- Briefing Room
U.S. Department of Transportation
Federal Highway Administration
1200 New Jersey Avenue, SE
Washington, DC 20590
MAP-21 - Moving Ahead for Progress in the 21st Century
Note: This document was superseded on 05/13/2016 by: Transportation Alternatives (TA) Set-Aside Implementation Guidance
See endnotes for legislative and regulatory citations.
FHWA revised the TAP Questions and Answers to address questions and comments received from June 2013 through October 2014. This Q&A supplements the TAP Program Guidance released in June 2013.
1. Which agencies select projects for the suballocated TAP funds?
The Moving Ahead for Progress in the 21st Century Act (MAP-21) requires the following with respect to the selection of TAP projects:
2. For funds suballocated to urban areas with populations of 5,001 to 200,000 and to areas with populations of 5,000 or less, that may be located within the boundaries of an MPO representing an urbanized area with a population over 200,000: May a State suballocate these funds to the MPOs and allow the MPOs to run competitive processes on behalf of the State?
No. MAP-21 does not authorize the State to suballocate the small urban area funds, nonurban area funds, or any area funds to individual MPOs, counties, cities, or other local government entities. MAP-21 requires the State to be responsible for the competitive process for these funds.5 However, the State's competitive process may include selection criteria to ensure a distribution of projects among small MPOs, other small urban areas, and nonurban areas across the State. The State may consult with MPOs to ensure that MPO priorities are considered.
3. For funds suballocated to urbanized areas with populations over 200,000, where two or more areas are within one MPO, may an MPO suballocate funds among the urbanized areas with populations over 200,000?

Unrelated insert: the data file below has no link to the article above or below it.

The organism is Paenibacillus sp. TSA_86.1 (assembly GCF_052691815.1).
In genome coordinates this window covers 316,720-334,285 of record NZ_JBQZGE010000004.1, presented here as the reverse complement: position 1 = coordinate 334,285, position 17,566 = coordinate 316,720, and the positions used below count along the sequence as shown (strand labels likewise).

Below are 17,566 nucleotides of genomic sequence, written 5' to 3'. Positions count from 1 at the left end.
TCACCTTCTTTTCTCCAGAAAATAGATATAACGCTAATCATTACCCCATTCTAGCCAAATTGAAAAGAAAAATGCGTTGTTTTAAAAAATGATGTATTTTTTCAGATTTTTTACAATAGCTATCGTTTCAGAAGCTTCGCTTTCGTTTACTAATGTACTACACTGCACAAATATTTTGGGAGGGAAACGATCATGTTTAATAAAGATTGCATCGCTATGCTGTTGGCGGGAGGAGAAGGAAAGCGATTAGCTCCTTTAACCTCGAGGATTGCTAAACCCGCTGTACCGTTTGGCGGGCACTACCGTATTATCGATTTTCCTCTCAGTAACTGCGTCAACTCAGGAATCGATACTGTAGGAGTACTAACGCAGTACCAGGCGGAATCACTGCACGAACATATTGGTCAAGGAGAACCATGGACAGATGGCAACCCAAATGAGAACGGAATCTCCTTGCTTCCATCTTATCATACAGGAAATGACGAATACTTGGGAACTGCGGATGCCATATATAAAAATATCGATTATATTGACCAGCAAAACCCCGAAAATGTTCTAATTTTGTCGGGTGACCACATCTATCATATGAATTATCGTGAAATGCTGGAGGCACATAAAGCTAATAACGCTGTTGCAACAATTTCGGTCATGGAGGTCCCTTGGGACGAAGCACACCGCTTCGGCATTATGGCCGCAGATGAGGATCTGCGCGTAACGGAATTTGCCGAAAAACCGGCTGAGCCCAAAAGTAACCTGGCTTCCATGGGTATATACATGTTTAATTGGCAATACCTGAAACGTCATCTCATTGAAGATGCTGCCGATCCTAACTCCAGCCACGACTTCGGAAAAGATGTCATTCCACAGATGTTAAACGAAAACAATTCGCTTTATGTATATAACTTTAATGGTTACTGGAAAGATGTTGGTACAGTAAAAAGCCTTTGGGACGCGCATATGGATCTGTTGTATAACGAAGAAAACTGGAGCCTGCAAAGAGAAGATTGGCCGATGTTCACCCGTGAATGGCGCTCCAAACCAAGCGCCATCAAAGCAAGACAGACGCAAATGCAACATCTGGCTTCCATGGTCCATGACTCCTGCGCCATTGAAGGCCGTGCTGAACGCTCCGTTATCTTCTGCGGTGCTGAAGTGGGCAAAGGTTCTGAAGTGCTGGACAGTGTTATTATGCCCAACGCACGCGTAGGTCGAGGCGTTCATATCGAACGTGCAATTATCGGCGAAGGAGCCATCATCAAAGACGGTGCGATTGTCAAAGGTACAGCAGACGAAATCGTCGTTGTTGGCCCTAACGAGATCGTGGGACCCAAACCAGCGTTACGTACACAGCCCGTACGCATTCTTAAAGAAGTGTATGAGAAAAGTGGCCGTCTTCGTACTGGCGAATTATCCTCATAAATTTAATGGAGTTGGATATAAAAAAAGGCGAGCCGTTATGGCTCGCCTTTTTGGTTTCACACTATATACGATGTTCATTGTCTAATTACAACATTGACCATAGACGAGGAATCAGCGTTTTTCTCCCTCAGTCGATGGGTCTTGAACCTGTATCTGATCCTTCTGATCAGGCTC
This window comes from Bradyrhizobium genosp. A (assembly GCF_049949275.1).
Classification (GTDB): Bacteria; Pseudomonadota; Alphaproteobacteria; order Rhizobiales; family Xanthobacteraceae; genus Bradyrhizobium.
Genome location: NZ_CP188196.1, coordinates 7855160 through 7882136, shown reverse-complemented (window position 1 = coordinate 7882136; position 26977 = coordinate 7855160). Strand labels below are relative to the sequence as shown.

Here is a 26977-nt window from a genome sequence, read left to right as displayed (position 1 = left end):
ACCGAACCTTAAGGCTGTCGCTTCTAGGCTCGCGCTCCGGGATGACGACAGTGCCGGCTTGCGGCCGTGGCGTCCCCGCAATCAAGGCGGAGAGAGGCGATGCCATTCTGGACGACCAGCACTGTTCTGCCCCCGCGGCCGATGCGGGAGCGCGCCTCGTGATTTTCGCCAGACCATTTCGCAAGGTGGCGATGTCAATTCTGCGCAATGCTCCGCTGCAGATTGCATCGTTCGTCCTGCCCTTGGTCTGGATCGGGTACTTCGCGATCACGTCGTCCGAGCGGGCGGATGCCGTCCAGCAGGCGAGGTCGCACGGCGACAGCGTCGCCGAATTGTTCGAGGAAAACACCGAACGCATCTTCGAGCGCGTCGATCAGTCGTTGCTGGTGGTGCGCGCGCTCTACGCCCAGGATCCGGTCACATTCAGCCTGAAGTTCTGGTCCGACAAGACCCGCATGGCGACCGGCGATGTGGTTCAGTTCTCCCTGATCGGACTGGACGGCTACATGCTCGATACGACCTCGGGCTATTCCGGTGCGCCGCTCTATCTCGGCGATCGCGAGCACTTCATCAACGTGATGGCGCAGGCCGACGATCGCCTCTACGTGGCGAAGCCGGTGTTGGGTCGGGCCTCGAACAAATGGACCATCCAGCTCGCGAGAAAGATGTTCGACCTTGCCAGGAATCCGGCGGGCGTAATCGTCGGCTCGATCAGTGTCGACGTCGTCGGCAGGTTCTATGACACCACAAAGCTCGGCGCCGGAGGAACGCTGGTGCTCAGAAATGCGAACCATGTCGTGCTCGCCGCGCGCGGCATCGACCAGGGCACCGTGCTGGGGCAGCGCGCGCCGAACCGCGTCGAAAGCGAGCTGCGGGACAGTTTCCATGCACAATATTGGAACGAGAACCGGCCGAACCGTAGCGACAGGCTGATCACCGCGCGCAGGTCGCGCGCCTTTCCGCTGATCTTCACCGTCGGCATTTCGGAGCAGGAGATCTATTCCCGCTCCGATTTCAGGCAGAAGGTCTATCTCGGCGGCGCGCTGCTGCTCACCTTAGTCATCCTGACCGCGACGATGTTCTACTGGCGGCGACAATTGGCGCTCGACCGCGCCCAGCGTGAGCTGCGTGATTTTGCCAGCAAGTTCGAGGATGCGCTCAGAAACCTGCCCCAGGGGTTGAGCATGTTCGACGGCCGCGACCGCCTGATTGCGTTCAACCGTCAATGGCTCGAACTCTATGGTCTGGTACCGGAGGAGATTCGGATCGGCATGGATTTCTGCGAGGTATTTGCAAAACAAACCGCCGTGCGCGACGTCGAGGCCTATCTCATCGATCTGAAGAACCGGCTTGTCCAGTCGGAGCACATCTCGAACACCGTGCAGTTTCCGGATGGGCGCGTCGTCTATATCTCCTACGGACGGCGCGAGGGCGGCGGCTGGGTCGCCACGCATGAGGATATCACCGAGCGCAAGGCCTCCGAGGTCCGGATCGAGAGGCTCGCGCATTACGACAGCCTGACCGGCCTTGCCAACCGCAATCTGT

Yes. MAP-21 requires suballocation of funds to urbanized areas with populations over 200,000.6 The State, MPO, and the local government entities representing the urbanized areas with populations over 200,000 should develop an agreement about how to suballocate funds among the urbanized areas with populations over 200,000. A State may obligate the funds based on other factors if the State and MPO jointly apply to the Secretary for the permission to base the obligation on other factors and the Secretary grants the request.7
4. May a State or MPO suballocate or set-aside funds for small businesses, youth corps, or categories of applicants?
No. MAP-21 does not authorize a State or MPO to suballocate or set-aside funds for small businesses, youth corps, or categories of applicants prior to project selection. The State (or MPO, as applicable) must select projects submitted by eligible entities and chosen through a competitive process.8 The competitive process may include criteria giving priority to projects that meet desired goals. See also: Youth Service and Conservation Corps Questions and Answers, #7.
5. Are there Federal requirements or minimum standards on how to set up competitive processes described under 23 U.S.C. 213(c)?
TAP does not establish specific standards or procedures for the required competitive process.9 However, FHWA's TAP Guidance webpage has links to competitive process examples, which discuss illustrative selection criteria such as connectivity to essential services, safety, equity for disadvantaged populations, and the extent of community support for the project. Also note that State DOTs and MPOs are not eligible entities as defined under Section 213(c)(4)(B) and therefore are not eligible project sponsors for TAP funds. State DOTs and MPOs may partner with an eligible entity project sponsor to carry out a project.
6. Should the FHWA Division office ensure that the State and MPOs have competitive project selection processes?
Yes. The FHWA Division office should ensure that the State and MPOs have competitive project selection processes, but there are no formal criteria, checklists, or certification requirements. The State and MPOs should ensure adequate public involvement and transparency as they develop their competitive processes. A competitive process should allow project sponsors to understand the project selection evaluation criteria.
1. May a Tribal project use 100 percent Federal share under 23 U.S.C. 120(f)?
Yes. The 100 percent Federal share for Tribal projects within Indian Reservations using TAP funding is allowable. Under 23 U.S.C. 120(f), funds apportioned under 23 U.S.C. 104 may be used at 100 percent Federal share for Federal-aid Highways within Indian Reservations. Because TAP funds are a set-aside of funds apportioned under 23 U.S.C. 104, they are eligible for this application. Also, under 23 U.S.C. 213(e), TAP projects are treated as "projects on a Federal-aid highway" and therefore are eligible under 120(f) regardless of whether they technically are on a Federal-aid highway as long as the project is within an Indian Reservation. (This provision does not apply to recreational trail projects carried out under 23 U.S.C. 206 or 213(f)).
2. May other Federal programs match TAP funds?